A second suture 100 is then deployed as shown in FIG. 7B. The deployment pattern comprises insertion point 711, insertion-exit point 712 and exit points 713 and 714. In this deployment, insertion points 711 and 722 share the same location, reducing the number of punctures necessary. Insertion point 712 is placed over the second rib between insertion point 722 and vertical line 315 at a position selected based on the elevation axis desired. A fourteen gauge angiocatheter is looped between insertion points 711 and 712 gathering up the fascia pectoralis and the posterior lamella of the breast fascia overlying the second rib. A first needle is then inserted in retrograde fashion into the tip of the angiocatheter and pushed through the angiocatheter until the tip of the needle exits the insertion point of the angiocatheter. The angiocatheter is then removed and the tip of the needle can be grasped and drawn out of the insertion point. Suture 100 can then be drawn through the deployment path 715 until unbarbed section 130 lies between the two insertion points 711, 712, with a little of unbarbed section 130 remaining at each insertion point. One end of a suture is then deployed caudally along deployment line 717 from insertion point 711 to exit point 714. The other end of the suture is then deployed caudally along deployment line 716 from insertion point 712 to exit point 713. The deployment depth is selected so that the suture passes through deep fatty and fibrous parenchymal tissue in the middle of the breast gland. Note that the deployment angles out immediately below transthelial line 314. The suture can then be drawn along deployment lines 716, 717 until no portion remains above the skin at insertion points leaving the barbed sections of the suture within the breast tissue with the barbs 104 oriented as shown. The second suture, may alternatively be deployed at a more shallow depth if sufficient elevation is expected with the first suture, or more contouring of the breast surface is desired.

After the deployment of the first two sutures as shown in FIGS. 7A, 7B, the breast may be elevated by grouping and advancing the breast tissue along the long deployment lines 716, 717, 726, 727 of the first and second bidirectional (deep) sutures while maintaining tension on the free ends of the first and second bidirectional (deep) sutures. The elevation step is performed with the patient in an upright position in order to gauge the aesthetic effects achieved. Because these sutures are deployed in the deeper fatty and fibrous parenchymal tissues of the breast, the grouping and advancing of the breast tissue elevates the breast as a whole towards second rib 306.

A third bidirectional suture is then deployed as shown in FIG. 7 C. The deployment pattern comprises insertion point 731, insertion-exit point 732, 733 and 734. Insertion point 731 and insertion-exit point 732 are located in NAC 309 above nipple 308. Insertion-exit points 733 and 734 may be located over the third rib on vectors from NAC 309 along which NAC 309 is desired to be positioned. The NAC will have moved during the elevation of the breast gland and so the location of these insertion-exit points may be selected after breast elevation to achieve the desired location of NAC 309 on the elevated breast. As shown in FIG. 7C, the third suture is deployed between insertion point 731 and insertion-exit point 732 along deployment line 735. A needle is first inserted at insertion point 731 and pushed through the tissues of the NAC and out insertion-exit point 732. The deployment depth is through shallow structures of the NAC but the deployment depth is deep enough to avoid extrusion of the suture over time. Suture 100 is then drawn along deployment line 735 until the unbarbed section 130 of suture 100 is located along deployment line 735 within the tissues of the NAC. The suture is then deployed cranially along deployment lines 736, 737 to exit points 733, 734 proximate the third rib. The deployment depth is controlled such that the third suture is deployed through shallow subcutaneous tissue.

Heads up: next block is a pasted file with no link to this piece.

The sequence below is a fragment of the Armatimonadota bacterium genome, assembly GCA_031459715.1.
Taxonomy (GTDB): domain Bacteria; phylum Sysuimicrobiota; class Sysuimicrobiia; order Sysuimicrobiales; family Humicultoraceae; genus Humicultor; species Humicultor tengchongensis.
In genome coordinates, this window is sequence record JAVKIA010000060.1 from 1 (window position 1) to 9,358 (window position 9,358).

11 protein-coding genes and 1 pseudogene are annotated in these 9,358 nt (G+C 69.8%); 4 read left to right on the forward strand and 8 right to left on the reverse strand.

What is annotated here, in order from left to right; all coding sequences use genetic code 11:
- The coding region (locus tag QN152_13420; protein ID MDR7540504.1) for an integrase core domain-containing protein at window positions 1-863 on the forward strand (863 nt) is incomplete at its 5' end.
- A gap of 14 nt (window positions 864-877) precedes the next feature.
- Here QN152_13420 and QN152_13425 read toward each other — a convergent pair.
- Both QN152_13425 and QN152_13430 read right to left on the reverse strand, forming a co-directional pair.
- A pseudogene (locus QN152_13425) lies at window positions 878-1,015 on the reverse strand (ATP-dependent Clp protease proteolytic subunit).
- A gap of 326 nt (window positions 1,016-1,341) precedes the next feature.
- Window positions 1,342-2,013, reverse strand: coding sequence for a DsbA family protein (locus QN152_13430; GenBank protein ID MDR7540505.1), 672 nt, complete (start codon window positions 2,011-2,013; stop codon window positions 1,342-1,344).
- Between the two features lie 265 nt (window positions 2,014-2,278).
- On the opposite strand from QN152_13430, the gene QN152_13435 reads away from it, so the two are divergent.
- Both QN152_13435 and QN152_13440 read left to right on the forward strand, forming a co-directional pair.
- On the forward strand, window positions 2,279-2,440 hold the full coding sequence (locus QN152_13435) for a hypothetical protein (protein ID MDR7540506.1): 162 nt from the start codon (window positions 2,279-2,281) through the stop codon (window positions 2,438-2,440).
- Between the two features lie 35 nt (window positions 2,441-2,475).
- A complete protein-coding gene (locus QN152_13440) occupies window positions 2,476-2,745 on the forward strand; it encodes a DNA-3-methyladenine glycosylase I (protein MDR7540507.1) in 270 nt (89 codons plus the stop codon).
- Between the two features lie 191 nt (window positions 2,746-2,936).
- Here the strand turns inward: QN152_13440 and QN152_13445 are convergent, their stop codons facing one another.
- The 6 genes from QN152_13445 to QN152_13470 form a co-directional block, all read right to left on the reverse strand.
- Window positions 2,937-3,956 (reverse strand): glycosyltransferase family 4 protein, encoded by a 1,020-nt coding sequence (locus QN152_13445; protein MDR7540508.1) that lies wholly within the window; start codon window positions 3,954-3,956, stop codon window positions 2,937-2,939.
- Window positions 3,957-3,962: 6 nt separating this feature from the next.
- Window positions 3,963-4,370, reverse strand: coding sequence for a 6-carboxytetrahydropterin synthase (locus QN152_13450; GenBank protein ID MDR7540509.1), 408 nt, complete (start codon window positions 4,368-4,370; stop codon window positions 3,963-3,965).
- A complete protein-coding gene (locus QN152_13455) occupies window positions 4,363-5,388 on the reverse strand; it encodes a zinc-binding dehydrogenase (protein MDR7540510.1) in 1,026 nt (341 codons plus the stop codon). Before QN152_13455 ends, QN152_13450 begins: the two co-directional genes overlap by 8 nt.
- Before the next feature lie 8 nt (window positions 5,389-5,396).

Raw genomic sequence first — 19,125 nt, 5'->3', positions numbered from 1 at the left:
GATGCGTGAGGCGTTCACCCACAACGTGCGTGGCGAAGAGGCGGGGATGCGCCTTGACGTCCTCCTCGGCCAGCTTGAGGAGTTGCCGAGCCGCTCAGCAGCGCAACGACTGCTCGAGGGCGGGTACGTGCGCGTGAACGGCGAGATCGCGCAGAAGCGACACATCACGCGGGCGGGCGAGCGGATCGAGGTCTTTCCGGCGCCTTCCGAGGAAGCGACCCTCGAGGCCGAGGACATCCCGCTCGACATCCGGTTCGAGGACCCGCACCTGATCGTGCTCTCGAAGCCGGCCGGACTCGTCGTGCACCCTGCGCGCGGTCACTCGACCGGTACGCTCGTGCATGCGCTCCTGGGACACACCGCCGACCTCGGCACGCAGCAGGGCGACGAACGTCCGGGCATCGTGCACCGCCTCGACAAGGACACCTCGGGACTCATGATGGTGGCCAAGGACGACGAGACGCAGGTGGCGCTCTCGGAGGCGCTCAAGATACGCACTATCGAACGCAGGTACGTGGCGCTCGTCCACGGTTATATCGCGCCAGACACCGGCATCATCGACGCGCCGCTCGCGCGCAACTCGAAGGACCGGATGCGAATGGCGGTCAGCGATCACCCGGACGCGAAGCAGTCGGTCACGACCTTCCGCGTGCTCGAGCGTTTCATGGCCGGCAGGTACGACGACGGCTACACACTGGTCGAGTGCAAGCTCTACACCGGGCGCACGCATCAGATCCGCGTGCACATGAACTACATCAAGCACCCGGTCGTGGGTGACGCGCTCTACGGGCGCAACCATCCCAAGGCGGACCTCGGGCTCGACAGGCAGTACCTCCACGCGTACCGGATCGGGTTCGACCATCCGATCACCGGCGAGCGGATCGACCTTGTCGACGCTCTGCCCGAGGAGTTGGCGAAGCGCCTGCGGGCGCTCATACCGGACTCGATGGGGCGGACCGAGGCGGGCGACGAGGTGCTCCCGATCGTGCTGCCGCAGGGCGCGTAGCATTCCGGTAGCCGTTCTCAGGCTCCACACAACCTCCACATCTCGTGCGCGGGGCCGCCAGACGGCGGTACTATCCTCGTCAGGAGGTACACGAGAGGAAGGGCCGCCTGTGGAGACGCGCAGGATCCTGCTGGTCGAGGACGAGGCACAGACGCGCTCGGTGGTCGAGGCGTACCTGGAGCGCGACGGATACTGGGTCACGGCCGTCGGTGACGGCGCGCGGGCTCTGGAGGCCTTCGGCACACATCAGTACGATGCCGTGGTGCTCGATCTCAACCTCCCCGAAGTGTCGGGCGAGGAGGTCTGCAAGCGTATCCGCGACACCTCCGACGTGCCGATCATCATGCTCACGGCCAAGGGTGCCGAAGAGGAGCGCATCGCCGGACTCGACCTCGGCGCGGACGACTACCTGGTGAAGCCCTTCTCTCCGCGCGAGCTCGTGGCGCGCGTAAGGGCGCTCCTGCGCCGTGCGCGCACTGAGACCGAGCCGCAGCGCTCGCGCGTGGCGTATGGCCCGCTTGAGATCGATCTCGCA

The NAC may then be repositioned relative to the breast. This is achieved by applying tension to the third bidirectional suture and pulling the suture up through the insertion-exit points 733, 734 proximate the third rib. When the desired NAC position has been achieved the suture is deployed in a downward direction from insertion-exit points 733, 734 to exit points 736, 737. The suture penetrates through the fascia pectoralis between insertion-exit points 733, 734 and exit points 736, 737 thus anchoring the suture to a stable anatomical feature in order to maintaining the desired position of the NAC.

The position of the breast tissues on the three sutures may be adjusted by the physician with the patient in an elevated position until the physician, in his or her judgment, has achieved the aesthetic result desired. After the elevation is complete to the physician's satisfaction, the free ends of the suture may be cut off and the exit wounds closed. This embodiment of the present invention, by utilizing a combination of three sutures, allows for control of breast-lift, as well as positioning the NAC relative to the breast and contouring the tissues above the NAC.

The foregoing description of embodiments of the present invention has been provided for the purposes of illustration and description. It is not intended to be exhaustive or to limit the invention to the precise forms disclosed. The deployment patterns described may be modified and combined in accordance with the principles described to provide the breast and NAC elevation, medial displacement and contouring desired in a particular case in light of the patient's anatomy. Many embodiments were chosen and described in order to explain the principles of the invention and its practical application, thereby enabling others skilled in the art to understand the invention for various embodiments and with various modifications that are suited to the particular use contemplated. It is intended that the scope of the invention be defined by the claims and their equivalents.

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Reference
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Referenced by
Citing PatentFiling datePublication dateApplicantTitle
US20120172931 *Jun 21, 2010Jul 5, 2012Aesthetics Point Ltd.implanted medical device useful for cosmetic surgery
Classifications
U.S. Classification606/224, 606/228
International ClassificationA61B17/06
Cooperative ClassificationA61F2/12, A61B17/06166, A61B2017/0496, A61B2017/00792, A61B2017/00796, A61B17/0469, A61F2/0063, A61B2017/06176, A61B2017/06057, A61B2017/06028
European ClassificationA61B17/04E, A61B17/06S